(cf. Sir 24.1–34
Wisdom publicly addresses all people, but especially the simple in need of instruction (
Wisdom's value is incomparable (See 2.4n.; cf. Job 28.15–19
Her authority is that by which kings reign (Sir 4.15
Wisdom's blessings begin with returning the love of those who love her (v. 17; Sir 4.14; Wis 6.12–13
Wisdom recounts her divine origin, before anything was created (Sir 1.4; 24.9
). She was with God as a master worker (v. 30
), and thus had a role in creation (Sir 1.9–10; Wis 7.22; 9.9
). Wisdom is seen delighting in God's human creatures (v. 31; Sir 1.15; 24.7–12
Created, the proper translation of the Heb word (“qanah”) is debated, but “acquired” (see 4.5,7
) or even “engendered, conceived” (see Gen 4.1
) are also possible.
See Gen 1; Job 38.4–11; Ps 104.5–9
The speech concludes with an offer of lifein place of death.
Proverbs of Solomon, see the Introduction (
Addressed to the simple and the young, as well as the wise, Proverbs teaches discernment and ethical responsibility. A highly practical discipline, wisdom entails living in accord with
righteousness, justice, and equity.
Figure, an allusive saying or an extended metaphor, as in
. Riddle, a comparison or analogy that provokes reflection and requires readers to decide the meaning (e.g., 30.15–16, 18–19
Reverence toward God is the prerequisite to knowledge (
9.10; 15.33; 31.30b; Job 28.28; Ps 111.10; Sir 1.14
). Fools are not simply unintelligent, but unethical in their conduct.
These chapters contain mostly long poems, in contrast to the short proverbial sayings of chs 10–29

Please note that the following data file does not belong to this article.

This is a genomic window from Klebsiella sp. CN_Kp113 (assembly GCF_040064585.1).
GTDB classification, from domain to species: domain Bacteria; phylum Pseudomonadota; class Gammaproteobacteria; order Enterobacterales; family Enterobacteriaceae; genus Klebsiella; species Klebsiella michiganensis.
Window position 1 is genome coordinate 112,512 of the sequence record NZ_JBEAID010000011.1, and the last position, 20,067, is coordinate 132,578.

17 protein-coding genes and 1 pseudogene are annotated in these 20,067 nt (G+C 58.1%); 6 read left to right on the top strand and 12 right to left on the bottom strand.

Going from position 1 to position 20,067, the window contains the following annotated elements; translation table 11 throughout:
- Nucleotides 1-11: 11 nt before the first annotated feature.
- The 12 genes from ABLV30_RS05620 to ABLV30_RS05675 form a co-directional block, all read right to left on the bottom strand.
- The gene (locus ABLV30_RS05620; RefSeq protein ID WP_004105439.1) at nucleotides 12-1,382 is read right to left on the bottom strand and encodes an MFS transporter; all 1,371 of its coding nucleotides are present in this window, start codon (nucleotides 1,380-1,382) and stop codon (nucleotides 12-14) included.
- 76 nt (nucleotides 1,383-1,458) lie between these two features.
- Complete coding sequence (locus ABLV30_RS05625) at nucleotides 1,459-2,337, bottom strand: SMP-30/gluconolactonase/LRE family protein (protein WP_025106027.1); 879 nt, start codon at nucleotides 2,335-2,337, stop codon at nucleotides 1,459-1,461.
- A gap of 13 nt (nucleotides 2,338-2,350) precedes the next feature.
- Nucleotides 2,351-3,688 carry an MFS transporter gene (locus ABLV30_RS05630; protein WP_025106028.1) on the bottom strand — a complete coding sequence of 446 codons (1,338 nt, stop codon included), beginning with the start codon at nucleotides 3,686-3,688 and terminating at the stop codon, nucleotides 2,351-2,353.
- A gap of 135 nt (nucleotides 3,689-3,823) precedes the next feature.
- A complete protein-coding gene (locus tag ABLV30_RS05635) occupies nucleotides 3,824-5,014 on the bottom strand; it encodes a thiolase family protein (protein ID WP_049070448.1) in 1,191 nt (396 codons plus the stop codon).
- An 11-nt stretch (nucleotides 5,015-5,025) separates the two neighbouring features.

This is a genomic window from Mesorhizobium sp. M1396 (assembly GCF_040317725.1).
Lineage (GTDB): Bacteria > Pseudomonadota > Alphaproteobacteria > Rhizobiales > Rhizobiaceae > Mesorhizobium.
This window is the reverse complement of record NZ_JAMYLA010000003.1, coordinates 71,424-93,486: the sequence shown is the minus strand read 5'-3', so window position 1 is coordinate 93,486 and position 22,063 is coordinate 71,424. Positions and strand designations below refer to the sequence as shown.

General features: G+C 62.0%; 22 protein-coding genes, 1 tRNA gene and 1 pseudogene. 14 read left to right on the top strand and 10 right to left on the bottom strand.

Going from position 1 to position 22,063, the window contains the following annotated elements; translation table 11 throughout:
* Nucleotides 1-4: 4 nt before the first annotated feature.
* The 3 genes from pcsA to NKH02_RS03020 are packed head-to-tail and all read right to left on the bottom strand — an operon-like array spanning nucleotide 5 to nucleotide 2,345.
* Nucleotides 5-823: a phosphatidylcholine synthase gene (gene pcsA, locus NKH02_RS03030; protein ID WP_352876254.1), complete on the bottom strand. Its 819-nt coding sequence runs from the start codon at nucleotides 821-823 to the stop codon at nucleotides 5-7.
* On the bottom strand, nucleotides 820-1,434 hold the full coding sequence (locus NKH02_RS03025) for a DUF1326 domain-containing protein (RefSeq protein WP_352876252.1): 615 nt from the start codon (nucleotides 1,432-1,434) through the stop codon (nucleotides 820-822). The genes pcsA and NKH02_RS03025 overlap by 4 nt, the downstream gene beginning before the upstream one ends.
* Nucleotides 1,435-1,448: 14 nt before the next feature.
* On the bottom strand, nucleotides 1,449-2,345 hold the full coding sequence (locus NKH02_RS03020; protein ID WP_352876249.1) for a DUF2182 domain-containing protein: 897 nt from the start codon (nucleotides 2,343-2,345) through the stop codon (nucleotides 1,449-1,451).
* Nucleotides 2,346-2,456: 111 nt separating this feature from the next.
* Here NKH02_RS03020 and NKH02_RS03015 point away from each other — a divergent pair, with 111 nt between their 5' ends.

against the temptations of the wicked.
My child (lit. “my son”), a typical usage of the sages when referring to the teacher‐student relationship (vv. 10,15; 2.1; 4.10; Sir 2.1; 3.12,17
). The pairing of the father's instruction and the mother's teaching alludes to the family as the place where wisdom instruction first takes place (see 6.20; 23.22; 31.1
). The term teaching (Heb “torah”) is used elsewhere in the Bible as a term for covenant law. In Proverbs, however, it refers primarily to wisdom
instruction. But See Sir 24
, which identifies the two.
Sheol … the Pit, common expressions for death and the place and state of the dead.
An editorial quotation of Isa 59.7
The sage cites a popular proverb to affirm that the consequences of crime ought to be obvious.
She speaks publicly in the city streets and gates. In language that echoes the prophets (for v. 22 see Jer 4.14,21; v. 24 see Isa 65.2,12; 66.4; Jer 7.13,24–27
), Wisdom pronounces dire threats against those who will not listen to her (vv. 26–32
The simple (see 1.4
) are considered teachable, but scoffers and fools are generally represented as (fatally) resistant to instruction (see 1.7; 15.12; 26.3
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